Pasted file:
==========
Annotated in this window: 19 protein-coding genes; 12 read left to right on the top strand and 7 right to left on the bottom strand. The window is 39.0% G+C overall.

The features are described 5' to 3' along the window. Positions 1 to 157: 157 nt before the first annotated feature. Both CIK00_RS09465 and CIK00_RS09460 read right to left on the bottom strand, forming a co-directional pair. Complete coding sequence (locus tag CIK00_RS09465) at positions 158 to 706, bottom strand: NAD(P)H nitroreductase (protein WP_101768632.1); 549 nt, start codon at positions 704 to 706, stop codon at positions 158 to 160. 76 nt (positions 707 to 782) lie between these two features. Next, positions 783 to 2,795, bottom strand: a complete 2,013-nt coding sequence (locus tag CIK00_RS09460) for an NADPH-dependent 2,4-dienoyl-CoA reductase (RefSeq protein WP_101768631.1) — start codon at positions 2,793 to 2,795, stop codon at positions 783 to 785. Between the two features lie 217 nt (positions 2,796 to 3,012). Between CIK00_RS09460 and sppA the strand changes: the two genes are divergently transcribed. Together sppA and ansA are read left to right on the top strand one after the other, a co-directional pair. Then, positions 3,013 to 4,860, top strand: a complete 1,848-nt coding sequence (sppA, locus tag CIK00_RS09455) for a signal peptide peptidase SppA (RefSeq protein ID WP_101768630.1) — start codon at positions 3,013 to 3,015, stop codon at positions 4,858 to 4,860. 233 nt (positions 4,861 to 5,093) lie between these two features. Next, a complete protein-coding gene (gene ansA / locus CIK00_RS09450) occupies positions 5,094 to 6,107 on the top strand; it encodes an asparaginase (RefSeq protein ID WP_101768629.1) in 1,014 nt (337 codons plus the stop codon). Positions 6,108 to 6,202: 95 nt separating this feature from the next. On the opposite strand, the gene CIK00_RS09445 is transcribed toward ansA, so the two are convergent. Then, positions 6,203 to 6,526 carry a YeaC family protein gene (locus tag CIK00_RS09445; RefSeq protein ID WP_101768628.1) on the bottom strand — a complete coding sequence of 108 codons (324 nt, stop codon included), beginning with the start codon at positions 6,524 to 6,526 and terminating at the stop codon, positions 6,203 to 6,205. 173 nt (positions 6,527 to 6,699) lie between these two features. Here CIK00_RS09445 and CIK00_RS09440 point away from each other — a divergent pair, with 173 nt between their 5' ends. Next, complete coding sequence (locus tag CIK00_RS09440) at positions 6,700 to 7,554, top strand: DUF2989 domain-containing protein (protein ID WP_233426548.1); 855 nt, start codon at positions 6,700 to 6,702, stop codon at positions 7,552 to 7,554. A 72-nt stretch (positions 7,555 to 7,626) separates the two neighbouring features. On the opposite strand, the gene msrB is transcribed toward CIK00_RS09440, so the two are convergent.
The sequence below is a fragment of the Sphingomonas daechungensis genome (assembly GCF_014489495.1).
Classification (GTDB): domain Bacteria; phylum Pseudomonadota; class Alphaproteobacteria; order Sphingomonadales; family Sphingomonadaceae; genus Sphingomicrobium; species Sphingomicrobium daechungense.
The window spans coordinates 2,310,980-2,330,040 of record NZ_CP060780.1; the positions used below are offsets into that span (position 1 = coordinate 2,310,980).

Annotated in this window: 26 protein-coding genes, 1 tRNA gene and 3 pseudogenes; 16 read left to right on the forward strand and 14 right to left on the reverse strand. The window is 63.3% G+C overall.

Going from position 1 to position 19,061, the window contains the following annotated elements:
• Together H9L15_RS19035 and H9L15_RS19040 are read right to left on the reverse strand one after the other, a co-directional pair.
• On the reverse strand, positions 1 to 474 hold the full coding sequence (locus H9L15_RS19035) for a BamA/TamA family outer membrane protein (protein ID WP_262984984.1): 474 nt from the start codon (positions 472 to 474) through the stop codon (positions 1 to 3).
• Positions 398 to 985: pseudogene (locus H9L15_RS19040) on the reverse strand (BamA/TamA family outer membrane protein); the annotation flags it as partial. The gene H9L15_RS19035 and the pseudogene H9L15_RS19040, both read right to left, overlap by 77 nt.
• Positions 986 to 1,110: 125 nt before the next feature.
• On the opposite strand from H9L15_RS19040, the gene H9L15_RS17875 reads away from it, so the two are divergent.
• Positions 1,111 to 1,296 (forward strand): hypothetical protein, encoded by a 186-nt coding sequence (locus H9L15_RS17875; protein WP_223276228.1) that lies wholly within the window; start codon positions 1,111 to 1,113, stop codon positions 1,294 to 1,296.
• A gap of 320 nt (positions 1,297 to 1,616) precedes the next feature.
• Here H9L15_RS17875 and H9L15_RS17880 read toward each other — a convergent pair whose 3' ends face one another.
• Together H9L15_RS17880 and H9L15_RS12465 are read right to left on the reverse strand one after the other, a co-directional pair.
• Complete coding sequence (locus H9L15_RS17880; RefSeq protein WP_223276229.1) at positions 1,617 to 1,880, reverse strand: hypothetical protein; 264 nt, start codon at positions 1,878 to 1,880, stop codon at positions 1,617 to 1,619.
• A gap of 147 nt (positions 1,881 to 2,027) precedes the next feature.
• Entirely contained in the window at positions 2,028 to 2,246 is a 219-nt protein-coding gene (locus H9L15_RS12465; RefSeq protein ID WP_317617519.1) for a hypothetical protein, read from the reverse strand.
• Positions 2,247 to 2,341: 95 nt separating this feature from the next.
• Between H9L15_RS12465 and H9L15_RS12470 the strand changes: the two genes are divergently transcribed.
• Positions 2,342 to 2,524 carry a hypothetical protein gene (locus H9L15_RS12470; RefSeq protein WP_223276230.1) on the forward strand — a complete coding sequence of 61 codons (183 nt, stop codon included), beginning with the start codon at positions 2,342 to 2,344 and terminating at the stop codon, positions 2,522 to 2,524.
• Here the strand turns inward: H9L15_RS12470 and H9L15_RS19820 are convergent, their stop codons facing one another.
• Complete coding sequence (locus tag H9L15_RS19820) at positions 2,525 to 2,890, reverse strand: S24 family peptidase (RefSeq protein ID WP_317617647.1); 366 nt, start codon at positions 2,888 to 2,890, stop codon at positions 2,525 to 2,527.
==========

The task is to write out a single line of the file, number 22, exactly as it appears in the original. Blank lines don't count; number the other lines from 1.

• Positions 2,342 to 2,524 carry a hypothetical protein gene (locus H9L15_RS12470; RefSeq protein WP_223276230.1) on the forward strand — a complete coding sequence of 61 codons (183 nt, stop codon included), beginning with the start codon at positions 2,342 to 2,344 and terminating at the stop codon, positions 2,522 to 2,524.